QR code phishing, also known as quishing, is a technique that tricks people into scanning a QR code. The QR code takes the user to a fraudulent website that might download malware or ask for sensitive information.
Scammers use emails that pose as credible companies and ask the user to scan the QR code in their email. For example, they may say that the user's payment from an online purchase did not go through, and they need to re-enter their credit card information by scanning the QR code.
QR code phishing is a challenging threat because it moves the attack channel from the protected email environment to the user's mobile device, which is often less secure. With QR codes, the URL is not exposed within the body of the email. This approach renders most email security scans ineffective.
Caution: Alarm.com does not use QR codes in emails (e.g., resetting passwords, viewing account information, etc.). If a suspicious email is received, do not scan the QR code and report the email as phishing.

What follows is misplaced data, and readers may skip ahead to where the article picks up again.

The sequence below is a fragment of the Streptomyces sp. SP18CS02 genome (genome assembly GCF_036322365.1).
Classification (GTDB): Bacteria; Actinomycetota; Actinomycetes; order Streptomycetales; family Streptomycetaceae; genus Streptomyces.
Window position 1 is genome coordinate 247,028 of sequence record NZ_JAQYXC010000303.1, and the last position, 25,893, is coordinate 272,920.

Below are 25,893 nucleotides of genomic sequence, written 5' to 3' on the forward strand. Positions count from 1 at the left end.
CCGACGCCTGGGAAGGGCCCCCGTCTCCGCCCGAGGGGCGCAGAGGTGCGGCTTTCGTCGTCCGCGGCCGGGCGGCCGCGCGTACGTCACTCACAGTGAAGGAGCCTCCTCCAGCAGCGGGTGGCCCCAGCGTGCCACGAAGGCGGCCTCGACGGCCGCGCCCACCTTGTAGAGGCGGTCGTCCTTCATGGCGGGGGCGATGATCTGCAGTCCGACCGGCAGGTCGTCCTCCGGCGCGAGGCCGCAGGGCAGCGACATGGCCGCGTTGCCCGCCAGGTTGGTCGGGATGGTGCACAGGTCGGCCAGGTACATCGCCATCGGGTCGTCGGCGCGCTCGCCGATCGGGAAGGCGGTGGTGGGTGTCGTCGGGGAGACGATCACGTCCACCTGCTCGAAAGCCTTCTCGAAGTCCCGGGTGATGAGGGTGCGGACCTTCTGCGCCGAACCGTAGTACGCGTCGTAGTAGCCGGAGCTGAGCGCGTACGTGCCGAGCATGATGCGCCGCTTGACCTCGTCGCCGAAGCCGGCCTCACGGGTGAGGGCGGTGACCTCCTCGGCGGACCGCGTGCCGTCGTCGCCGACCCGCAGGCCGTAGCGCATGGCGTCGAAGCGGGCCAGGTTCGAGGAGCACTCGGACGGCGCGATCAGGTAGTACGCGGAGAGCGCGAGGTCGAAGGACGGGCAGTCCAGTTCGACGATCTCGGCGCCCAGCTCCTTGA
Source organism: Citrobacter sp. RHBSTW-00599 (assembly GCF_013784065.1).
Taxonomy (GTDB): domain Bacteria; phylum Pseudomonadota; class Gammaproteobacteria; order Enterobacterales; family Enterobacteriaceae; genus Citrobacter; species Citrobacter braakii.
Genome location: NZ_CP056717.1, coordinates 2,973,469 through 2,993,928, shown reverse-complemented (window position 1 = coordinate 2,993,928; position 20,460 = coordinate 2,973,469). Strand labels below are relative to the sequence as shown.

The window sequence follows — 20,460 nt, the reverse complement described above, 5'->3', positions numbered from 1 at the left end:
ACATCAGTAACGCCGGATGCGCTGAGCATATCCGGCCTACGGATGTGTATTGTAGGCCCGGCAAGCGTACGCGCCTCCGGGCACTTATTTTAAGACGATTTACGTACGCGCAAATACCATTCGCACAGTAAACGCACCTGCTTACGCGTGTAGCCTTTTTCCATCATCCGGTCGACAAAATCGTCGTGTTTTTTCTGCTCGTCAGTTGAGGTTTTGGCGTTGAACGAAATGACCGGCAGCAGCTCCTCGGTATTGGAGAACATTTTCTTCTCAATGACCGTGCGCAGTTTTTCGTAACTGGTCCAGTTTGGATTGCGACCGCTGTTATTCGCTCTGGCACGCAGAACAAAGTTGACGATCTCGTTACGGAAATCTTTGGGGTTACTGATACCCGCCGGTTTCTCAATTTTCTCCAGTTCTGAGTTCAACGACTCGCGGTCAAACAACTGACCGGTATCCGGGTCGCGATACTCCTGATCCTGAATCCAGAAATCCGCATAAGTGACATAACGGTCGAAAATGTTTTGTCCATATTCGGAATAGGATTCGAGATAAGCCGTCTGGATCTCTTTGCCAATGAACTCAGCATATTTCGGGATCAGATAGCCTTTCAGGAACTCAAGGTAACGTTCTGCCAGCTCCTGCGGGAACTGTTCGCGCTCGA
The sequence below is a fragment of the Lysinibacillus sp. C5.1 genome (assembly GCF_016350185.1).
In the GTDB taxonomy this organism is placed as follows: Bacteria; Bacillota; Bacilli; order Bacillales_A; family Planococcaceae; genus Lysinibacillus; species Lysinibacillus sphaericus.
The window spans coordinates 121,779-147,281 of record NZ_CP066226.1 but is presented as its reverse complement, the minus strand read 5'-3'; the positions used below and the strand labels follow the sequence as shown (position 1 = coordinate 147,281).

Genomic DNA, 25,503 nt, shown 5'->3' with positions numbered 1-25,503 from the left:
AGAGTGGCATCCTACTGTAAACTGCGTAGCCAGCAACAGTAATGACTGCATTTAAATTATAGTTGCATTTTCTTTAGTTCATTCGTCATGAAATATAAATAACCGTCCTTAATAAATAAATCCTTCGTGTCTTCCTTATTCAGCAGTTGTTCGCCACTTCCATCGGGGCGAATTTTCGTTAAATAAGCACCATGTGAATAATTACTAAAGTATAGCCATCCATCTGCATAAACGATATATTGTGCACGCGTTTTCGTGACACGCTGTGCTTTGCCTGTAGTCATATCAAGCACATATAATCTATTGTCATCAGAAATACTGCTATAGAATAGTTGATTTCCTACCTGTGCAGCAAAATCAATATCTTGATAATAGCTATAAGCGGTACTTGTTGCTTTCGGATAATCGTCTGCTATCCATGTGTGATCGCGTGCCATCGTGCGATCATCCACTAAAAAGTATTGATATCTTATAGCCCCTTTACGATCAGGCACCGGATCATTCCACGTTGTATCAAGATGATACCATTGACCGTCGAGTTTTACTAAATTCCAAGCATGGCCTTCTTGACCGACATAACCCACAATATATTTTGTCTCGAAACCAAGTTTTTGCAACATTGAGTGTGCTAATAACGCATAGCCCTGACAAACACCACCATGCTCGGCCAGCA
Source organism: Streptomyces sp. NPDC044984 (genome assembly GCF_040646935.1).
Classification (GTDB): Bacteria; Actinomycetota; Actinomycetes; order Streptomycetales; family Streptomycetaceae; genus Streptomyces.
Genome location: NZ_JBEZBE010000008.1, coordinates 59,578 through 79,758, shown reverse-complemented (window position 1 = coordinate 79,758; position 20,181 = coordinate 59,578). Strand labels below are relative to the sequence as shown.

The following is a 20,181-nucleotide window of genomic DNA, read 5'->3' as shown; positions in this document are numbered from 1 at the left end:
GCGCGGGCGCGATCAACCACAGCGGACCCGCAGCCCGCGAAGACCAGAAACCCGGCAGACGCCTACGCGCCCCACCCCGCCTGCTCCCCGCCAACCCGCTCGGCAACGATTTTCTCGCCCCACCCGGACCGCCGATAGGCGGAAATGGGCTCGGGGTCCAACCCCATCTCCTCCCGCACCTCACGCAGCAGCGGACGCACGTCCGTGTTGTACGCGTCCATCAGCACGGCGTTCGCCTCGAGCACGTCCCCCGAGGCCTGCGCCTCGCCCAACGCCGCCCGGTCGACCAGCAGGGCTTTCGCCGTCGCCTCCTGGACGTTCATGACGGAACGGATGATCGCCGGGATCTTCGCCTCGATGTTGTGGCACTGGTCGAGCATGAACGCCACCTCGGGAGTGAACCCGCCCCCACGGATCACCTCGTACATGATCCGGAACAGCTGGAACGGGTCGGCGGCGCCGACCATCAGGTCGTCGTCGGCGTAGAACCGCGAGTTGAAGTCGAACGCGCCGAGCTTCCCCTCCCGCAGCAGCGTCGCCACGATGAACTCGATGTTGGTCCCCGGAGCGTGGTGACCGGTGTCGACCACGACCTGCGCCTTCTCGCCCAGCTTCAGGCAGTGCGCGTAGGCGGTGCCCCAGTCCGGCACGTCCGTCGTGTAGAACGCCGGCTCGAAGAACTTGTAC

Avoid phishing attacks
There are precautions that can be taken to avoid phishing attacks:
- Stay informed about new phishing techniques
- Verify From email addresses
- Think before clicking on any links or scanning QR codes
- Hover over links that you are unsure of before clicking on them to review the QR code's URL
- Install free phishing add-ons
- Do not give your information to an unsecured site
- If the URL of the website does not start with https or you cannot see a closed padlock icon next to the URL, do not enter any sensitive information or download files from that site
Identify phishing emails
There are several factors that can be used to help identify phishing emails:
- Demanding urgent action
- Bad grammar and spelling mistakes
- Unfamiliar greeting or salutation
- Inconsistencies in email addresses, links, and domain names
- Emails requesting login credentials, payment information or sensitive data
- Suspicious attachments
- Too-good-to-be-true emails
It does not matter if you know the person who sent you the email or not. When viewing an email that is potentially dangerous, consider the following questions:
- Suspicious in any way?
- Telling you to click a link, button, or attachment?
- Offering something that’s too good to be true?
- Pushing you to do something quickly?